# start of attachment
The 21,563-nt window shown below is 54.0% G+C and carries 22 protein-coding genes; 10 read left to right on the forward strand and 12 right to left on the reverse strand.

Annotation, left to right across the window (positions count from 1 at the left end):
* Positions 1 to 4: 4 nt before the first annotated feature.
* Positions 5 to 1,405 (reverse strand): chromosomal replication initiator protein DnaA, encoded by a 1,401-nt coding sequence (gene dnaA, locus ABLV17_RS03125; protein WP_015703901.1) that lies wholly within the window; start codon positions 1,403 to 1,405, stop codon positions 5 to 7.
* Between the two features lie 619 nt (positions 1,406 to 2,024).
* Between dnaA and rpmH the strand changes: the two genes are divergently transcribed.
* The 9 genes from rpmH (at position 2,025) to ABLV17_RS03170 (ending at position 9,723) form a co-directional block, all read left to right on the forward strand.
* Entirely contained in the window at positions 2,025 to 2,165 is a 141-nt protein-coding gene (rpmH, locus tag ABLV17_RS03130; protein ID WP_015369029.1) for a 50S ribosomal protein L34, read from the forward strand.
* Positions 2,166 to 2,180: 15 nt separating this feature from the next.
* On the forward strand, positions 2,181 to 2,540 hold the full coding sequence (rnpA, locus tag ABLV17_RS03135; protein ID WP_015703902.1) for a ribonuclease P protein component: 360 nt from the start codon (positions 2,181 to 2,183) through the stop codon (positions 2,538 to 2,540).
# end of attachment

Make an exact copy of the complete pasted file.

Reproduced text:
The 21,563-nt window shown below is 54.0% G+C and carries 22 protein-coding genes; 10 read left to right on the forward strand and 12 right to left on the reverse strand.

Annotation, left to right across the window (positions count from 1 at the left end):
* Positions 1 to 4: 4 nt before the first annotated feature.
* Positions 5 to 1,405 (reverse strand): chromosomal replication initiator protein DnaA, encoded by a 1,401-nt coding sequence (gene dnaA, locus ABLV17_RS03125; protein WP_015703901.1) that lies wholly within the window; start codon positions 1,403 to 1,405, stop codon positions 5 to 7.
* Between the two features lie 619 nt (positions 1,406 to 2,024).
* Between dnaA and rpmH the strand changes: the two genes are divergently transcribed.
* The 9 genes from rpmH (at position 2,025) to ABLV17_RS03170 (ending at position 9,723) form a co-directional block, all read left to right on the forward strand.
* Entirely contained in the window at positions 2,025 to 2,165 is a 141-nt protein-coding gene (rpmH, locus tag ABLV17_RS03130; protein ID WP_015369029.1) for a 50S ribosomal protein L34, read from the forward strand.
* Positions 2,166 to 2,180: 15 nt separating this feature from the next.
* On the forward strand, positions 2,181 to 2,540 hold the full coding sequence (rnpA, locus tag ABLV17_RS03135; protein ID WP_015703902.1) for a ribonuclease P protein component: 360 nt from the start codon (positions 2,181 to 2,183) through the stop codon (positions 2,538 to 2,540).